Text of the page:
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Southern Christian Advocate, July 9, 1873 issue, Vol? #? pg 108 col 3: From the Sandor Teszler Library Archives of Wofford College:


Mrs Sarah Jane Bethea, wife of Capt D W Bethea, was born in Marlboro County, SC, March 20, 1837, and died May 25, 1873.

Seldom are we called upon to record the death of one whose removal from earth will be felt so sensibly as that of the subject of this notice. Possessed of qualities of mind and heart, calculated to win the respect and love of all who knew her, Sister Bethea had drawn around her a large circle of admiring and devoted friends. And now that she has passed from this transitory state to the regions of eternal day, her loss is most keenly felt by those who are left behind. Among these, her husband and children, upon whom this sad bereavement falls with crushing power, claim our earnest sympathies and prayers. In early youth, she connected herself with the Methodist Church, of which she continued a consistent and devoted member until her death. Her humility and honesty, her gentleness and kindness, and her uniform Christian spirit and deportment, rendered her character and life not only beautiful and attractive, but also influential for good among those with whom she was associated. Her sorrow-stricken husband feels that this is the greatest trial of his life, but he has the satisfaction of being persuaded that while indeed he is indeed a great loser by this bereavement, yet she has gained a crown of glory that fadeth not away. A married life of nearly twenty years, during which she exhibited the purity and excellency of the religion of Jesus, leaves no room for doubt in his mind in regard to her eternal safety and well being. Her last sickness was short and severe, and her death sudden and unexpected, in consequence of which, she left no dying testimony in regard to her future prospects; but as she lived in preparation for the solemn and momentous hour, it is confidently believed that when the summons came she was ready, and that she is now "where the wicked cease from troubling, and where the weary are at rest." James C Stoll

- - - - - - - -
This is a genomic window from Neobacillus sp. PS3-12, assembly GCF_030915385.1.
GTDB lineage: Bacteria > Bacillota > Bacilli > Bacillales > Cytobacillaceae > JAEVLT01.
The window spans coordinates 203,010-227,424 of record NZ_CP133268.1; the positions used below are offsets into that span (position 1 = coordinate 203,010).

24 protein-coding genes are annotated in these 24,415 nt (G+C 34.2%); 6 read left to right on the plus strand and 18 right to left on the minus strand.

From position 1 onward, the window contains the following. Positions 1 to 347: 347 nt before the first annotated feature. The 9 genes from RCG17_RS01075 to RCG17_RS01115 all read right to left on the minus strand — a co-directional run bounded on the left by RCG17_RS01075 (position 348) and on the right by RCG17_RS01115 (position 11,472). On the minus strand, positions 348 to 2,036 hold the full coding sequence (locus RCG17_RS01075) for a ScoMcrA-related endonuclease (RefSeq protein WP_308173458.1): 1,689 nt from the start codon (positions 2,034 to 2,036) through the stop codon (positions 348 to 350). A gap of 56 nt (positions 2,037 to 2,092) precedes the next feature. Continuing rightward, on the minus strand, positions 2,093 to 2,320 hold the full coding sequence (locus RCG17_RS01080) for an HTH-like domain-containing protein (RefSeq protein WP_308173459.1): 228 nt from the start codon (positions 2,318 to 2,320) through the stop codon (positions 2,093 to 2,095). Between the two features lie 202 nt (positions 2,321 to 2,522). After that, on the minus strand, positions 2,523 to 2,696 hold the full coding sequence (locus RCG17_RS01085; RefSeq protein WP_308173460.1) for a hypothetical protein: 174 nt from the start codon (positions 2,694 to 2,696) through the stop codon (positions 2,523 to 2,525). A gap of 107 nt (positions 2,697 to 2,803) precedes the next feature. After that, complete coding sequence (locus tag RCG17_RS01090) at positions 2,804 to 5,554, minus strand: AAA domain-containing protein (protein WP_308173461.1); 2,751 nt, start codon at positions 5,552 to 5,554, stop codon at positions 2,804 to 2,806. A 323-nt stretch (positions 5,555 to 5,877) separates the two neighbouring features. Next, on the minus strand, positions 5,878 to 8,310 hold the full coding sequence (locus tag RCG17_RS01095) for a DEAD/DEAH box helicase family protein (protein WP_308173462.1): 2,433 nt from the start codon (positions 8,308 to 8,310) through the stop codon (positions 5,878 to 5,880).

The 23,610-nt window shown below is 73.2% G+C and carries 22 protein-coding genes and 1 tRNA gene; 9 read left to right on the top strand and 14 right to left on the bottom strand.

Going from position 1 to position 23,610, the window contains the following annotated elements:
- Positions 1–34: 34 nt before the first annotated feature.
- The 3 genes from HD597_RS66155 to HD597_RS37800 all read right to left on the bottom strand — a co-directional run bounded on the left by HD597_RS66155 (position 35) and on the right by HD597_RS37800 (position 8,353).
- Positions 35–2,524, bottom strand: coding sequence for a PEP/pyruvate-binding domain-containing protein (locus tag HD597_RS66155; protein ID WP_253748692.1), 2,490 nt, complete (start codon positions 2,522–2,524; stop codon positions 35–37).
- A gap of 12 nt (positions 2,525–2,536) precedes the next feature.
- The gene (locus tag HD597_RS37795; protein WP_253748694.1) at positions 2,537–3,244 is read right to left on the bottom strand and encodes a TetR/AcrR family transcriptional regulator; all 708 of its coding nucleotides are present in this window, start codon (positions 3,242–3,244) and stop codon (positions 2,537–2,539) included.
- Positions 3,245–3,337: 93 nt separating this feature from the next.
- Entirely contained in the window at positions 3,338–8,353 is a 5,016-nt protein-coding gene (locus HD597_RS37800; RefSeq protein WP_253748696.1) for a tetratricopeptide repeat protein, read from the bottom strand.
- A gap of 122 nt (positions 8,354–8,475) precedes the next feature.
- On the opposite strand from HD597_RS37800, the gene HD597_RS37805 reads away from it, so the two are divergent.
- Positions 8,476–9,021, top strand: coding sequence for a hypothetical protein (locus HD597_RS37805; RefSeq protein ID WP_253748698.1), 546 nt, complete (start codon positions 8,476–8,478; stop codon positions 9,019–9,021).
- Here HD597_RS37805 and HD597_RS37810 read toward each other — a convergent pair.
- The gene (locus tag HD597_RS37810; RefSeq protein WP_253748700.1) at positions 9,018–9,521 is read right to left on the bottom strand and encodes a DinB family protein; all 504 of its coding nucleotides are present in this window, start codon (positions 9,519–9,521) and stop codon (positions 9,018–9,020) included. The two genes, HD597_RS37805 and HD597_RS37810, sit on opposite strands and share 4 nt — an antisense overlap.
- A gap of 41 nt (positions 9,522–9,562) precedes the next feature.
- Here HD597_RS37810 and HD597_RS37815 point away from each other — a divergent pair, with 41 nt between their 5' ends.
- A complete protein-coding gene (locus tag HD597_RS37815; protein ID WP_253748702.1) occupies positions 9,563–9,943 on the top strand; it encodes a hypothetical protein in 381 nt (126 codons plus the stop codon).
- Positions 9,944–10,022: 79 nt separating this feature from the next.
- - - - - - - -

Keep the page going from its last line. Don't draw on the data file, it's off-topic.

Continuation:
Submitted by Carolyn Klear, 3 Aug 2002

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